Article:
Few runners have endured long miles the way Karl Meltzer has. The winningest 100-mile runner in history—he’s won 38 of ‘em—the resident of Sandy, Utah, has earned plenty of hardware and battle scars in his 20 years in the sport.
As a runner, coach and race director, Meltzer, whose nickname is “Speedgoat,” has achieved an enormous bounty of success. He’s won 57 ultra-distance races, including the daunting Hardrock 100 in Colorado a record five times. He’s also played a world record 230 holes of golf in 12 hours and covered the entire Pony Express Trail (2,064 miles) on foot in 2010.
Now the 48-year-old trail running legend is going after one of the few things he’s been unsuccessful at twice—achieving the fastest known time (FKT) on the Appalachian Trail. In early August, Meltzer will begin his quest on the 2,189-mile trail from Mt. Katahdin, Maine, and run, trek, hike and walk all the way to Springer Mountain, Georgia.
His goal will be to break Scott Jurek’s 2015 record of 46 days, 8 hours, 7 minutes. It’s a record he helped Jurek achieve as a support runner last summer, and Jurek will do the same for Meltzer this summer. (Jurek covered the trail from south to north between late May and early July last year.)
Meltzer, a Red Bull and Hoka One One athlete, will have to average more than 50 miles per day to achieve the record. (Red Bull has created a multimedia page that will monitor his progress.) But he knows first-hand what it will take. In addition to being on the trail last year with Jurek, Meltzer first attempted to break the record in 2008 but came up just short—finishing in 54 days, 21 hours, 12 minutes. (At the time, the record was 47 days, 13 hours, and 31 minutes.) He also attempted it in 2014 but stopped after about 1,500 miles when he fell off pace and wasn’t doing well physically or mentally.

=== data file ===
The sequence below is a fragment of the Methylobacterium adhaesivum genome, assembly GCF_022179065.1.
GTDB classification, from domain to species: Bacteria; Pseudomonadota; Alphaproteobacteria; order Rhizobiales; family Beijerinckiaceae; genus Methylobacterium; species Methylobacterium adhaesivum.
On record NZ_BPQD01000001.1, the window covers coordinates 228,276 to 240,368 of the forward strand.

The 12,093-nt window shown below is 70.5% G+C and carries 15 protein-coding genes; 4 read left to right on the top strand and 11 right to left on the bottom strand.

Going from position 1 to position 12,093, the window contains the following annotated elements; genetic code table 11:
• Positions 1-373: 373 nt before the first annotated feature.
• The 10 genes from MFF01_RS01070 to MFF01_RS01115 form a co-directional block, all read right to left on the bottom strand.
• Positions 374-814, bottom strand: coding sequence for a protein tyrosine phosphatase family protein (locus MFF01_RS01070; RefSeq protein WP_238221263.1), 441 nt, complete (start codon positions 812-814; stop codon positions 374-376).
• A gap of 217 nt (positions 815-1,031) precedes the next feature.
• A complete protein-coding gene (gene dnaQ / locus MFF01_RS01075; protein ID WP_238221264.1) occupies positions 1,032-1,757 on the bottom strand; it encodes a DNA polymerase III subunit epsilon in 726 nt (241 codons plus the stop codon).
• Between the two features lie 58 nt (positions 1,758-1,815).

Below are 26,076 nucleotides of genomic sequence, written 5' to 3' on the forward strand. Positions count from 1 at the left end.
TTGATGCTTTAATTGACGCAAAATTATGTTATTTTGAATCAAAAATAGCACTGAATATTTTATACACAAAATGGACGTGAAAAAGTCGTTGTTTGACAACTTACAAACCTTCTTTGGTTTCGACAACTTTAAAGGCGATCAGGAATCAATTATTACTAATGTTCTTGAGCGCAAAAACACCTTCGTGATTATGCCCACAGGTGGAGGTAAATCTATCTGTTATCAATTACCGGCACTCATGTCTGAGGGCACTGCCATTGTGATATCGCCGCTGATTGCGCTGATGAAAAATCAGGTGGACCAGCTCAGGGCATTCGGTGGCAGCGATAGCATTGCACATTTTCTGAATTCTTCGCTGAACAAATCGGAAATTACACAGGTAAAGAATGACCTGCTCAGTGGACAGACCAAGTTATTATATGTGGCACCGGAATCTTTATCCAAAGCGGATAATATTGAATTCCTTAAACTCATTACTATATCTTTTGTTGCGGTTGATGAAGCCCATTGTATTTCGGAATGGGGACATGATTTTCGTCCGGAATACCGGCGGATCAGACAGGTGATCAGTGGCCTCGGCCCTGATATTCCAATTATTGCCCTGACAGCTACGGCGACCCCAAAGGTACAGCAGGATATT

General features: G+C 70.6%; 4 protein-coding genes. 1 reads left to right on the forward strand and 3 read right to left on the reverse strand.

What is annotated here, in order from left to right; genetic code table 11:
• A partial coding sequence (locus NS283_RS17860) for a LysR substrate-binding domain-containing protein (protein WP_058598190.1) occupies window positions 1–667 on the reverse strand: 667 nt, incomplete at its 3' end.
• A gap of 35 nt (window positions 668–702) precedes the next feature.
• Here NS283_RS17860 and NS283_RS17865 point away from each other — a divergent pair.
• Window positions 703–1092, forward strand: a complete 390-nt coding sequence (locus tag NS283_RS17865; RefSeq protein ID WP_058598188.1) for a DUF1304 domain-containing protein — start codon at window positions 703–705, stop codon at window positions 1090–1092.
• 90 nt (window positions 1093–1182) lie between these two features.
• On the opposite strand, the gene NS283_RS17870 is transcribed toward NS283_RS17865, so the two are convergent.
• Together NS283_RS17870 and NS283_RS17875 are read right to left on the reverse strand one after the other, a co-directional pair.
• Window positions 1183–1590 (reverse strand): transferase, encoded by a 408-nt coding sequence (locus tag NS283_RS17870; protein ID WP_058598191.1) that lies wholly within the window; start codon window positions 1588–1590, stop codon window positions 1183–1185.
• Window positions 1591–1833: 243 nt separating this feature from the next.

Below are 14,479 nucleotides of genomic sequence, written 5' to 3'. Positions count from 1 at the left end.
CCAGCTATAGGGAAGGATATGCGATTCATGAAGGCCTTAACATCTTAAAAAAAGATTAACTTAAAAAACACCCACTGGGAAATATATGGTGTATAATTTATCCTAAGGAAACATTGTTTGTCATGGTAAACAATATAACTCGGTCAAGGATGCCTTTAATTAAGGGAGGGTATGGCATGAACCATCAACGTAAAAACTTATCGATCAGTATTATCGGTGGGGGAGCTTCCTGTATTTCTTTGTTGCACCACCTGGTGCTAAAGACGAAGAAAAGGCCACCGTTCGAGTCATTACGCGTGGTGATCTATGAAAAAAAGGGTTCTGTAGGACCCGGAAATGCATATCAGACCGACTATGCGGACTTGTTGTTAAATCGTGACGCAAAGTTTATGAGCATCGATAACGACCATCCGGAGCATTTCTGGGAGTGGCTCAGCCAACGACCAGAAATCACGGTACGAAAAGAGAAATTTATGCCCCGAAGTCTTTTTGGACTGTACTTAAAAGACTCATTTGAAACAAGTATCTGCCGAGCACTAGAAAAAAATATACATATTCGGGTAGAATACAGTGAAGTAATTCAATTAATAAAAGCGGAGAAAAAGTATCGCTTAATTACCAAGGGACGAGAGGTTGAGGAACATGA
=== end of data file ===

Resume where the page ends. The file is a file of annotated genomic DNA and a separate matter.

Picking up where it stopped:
“I’m going to give it one more try. Hopefully the third time will be a charm,” Meltzer told Competitor.com. “I was planning to go back this year before Scott did it last year. I’ve done all my homework and recon and hopefully the stars will align this time around.”
Meltzer was part of Jurek’s small crew of supporters last year. In addition to Scott and Jenny Jurek, Meltzer will be supported at various points on the trail by his 74-year-old dad, Karl Meltzer, his wife, Cheryl, and friends Eric Belz and Mike Mason. Meltzer will be taking 15 pairs of Hoka Speedgoat shoes with him (it’s the sticky rubber mountain running shoe built especially for him), plus a few pairs of Hoka Challenger ATR 2.
“I think what makes the Appalachian Trail unique is that there is a certain vibe on it,” Meltzer said. “When you walk on the AT or go for a long run on it, it’s like you’re in a long green tunnel. You can just feel the aura when you’re out there.
“What Scott went through was very inspirational,” Meltzer said. “Hopefully I can bring some of that energy into my attempt.”